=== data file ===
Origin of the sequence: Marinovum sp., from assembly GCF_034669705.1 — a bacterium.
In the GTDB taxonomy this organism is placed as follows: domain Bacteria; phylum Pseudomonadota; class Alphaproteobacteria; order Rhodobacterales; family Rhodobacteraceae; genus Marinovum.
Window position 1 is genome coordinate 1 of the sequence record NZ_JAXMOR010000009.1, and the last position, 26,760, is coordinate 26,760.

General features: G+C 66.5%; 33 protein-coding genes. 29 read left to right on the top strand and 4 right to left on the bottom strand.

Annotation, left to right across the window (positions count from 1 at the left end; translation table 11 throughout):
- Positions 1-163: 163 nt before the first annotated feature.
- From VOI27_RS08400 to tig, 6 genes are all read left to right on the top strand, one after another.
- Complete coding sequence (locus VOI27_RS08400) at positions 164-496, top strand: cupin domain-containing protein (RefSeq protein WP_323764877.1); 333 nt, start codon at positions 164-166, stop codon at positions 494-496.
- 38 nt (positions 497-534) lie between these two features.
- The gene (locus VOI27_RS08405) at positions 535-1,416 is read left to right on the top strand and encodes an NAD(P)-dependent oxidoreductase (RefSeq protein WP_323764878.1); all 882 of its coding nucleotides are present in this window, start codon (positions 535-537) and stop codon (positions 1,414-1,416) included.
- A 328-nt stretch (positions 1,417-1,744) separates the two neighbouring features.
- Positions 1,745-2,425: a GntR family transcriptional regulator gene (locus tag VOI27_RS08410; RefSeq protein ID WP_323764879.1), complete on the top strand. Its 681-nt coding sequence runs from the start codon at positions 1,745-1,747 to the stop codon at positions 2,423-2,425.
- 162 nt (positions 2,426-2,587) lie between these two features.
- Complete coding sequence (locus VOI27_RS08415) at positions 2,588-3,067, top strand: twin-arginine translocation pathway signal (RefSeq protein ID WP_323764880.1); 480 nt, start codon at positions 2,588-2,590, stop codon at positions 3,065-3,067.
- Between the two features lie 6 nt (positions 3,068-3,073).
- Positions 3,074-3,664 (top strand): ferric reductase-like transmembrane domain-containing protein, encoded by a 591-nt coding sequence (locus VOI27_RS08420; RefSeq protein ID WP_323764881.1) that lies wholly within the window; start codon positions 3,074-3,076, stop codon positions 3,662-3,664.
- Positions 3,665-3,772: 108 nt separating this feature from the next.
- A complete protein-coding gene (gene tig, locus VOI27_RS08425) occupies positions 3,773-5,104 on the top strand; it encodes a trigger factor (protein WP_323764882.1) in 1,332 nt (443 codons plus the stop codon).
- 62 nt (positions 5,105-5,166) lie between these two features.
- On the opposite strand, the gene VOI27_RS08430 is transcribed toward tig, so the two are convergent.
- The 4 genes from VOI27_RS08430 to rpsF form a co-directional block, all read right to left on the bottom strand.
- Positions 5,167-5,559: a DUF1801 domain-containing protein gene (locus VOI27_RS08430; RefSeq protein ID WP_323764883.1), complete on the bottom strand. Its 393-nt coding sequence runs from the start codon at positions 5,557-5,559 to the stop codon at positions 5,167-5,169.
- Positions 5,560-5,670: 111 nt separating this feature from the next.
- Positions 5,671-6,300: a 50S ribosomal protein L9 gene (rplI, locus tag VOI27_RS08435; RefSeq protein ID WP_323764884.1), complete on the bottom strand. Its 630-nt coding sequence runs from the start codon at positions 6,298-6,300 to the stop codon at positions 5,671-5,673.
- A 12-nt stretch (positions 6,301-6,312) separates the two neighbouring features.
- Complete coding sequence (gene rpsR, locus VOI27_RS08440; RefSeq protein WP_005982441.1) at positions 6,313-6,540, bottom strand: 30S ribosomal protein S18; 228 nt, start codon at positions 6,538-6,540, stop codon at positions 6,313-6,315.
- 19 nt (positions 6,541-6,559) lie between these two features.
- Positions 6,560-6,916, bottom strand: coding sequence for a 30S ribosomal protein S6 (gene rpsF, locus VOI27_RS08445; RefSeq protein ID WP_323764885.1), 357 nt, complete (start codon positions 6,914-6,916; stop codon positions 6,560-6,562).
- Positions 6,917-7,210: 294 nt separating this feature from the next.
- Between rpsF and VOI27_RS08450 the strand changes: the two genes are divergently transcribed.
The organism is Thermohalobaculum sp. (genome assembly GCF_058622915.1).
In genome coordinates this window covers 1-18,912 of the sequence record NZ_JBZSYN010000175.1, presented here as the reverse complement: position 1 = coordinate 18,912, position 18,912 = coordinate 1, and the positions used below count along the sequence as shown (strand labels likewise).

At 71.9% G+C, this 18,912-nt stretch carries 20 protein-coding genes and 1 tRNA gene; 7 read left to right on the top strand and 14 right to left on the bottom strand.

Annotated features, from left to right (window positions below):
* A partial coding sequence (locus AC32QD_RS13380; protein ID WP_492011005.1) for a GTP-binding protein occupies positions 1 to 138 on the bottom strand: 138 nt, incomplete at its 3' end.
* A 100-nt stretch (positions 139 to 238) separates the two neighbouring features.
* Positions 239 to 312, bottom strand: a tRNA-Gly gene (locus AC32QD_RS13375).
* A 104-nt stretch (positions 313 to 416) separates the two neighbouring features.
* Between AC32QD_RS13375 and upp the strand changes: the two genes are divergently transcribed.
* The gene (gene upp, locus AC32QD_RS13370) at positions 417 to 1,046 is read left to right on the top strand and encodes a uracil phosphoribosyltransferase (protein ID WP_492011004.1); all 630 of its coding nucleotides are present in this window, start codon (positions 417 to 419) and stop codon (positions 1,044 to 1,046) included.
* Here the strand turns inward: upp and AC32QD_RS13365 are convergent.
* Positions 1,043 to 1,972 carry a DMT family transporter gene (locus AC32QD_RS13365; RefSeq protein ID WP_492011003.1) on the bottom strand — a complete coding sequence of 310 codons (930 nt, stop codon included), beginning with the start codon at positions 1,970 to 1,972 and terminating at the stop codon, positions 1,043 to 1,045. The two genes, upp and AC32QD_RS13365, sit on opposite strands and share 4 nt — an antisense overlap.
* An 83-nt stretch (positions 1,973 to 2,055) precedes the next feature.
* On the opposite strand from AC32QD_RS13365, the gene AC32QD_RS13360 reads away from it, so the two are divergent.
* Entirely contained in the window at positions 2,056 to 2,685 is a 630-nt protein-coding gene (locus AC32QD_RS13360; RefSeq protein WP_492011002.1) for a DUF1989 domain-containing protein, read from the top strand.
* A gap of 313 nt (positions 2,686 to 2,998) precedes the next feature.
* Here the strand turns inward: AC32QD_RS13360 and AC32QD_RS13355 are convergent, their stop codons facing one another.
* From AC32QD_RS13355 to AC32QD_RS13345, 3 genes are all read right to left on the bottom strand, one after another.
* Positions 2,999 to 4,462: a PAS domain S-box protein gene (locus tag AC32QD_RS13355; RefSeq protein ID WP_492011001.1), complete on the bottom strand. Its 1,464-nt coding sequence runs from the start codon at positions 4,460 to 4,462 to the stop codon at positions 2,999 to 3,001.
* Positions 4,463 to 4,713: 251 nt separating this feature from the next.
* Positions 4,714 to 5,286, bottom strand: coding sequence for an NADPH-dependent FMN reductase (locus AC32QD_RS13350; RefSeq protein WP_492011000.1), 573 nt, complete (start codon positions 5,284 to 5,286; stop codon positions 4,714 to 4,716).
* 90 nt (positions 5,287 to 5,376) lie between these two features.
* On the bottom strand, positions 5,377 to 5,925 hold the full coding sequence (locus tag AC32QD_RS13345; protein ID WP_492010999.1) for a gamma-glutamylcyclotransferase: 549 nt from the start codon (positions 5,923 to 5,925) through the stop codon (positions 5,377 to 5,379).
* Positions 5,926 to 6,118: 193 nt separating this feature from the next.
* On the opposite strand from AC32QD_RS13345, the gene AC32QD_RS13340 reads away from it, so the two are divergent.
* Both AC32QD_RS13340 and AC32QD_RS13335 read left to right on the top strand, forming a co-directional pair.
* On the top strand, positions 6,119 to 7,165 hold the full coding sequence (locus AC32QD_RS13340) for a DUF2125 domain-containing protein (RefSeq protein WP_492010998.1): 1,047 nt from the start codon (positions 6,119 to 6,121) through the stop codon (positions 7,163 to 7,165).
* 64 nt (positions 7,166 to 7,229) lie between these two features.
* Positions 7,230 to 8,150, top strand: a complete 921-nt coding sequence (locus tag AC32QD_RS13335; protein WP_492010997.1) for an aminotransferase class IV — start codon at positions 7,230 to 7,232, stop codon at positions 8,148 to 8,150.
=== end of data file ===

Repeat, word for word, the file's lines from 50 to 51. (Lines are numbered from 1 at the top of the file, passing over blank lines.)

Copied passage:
* Positions 4,463 to 4,713: 251 nt separating this feature from the next.
* Positions 4,714 to 5,286, bottom strand: coding sequence for an NADPH-dependent FMN reductase (locus AC32QD_RS13350; RefSeq protein WP_492011000.1), 573 nt, complete (start codon positions 5,284 to 5,286; stop codon positions 4,714 to 4,716).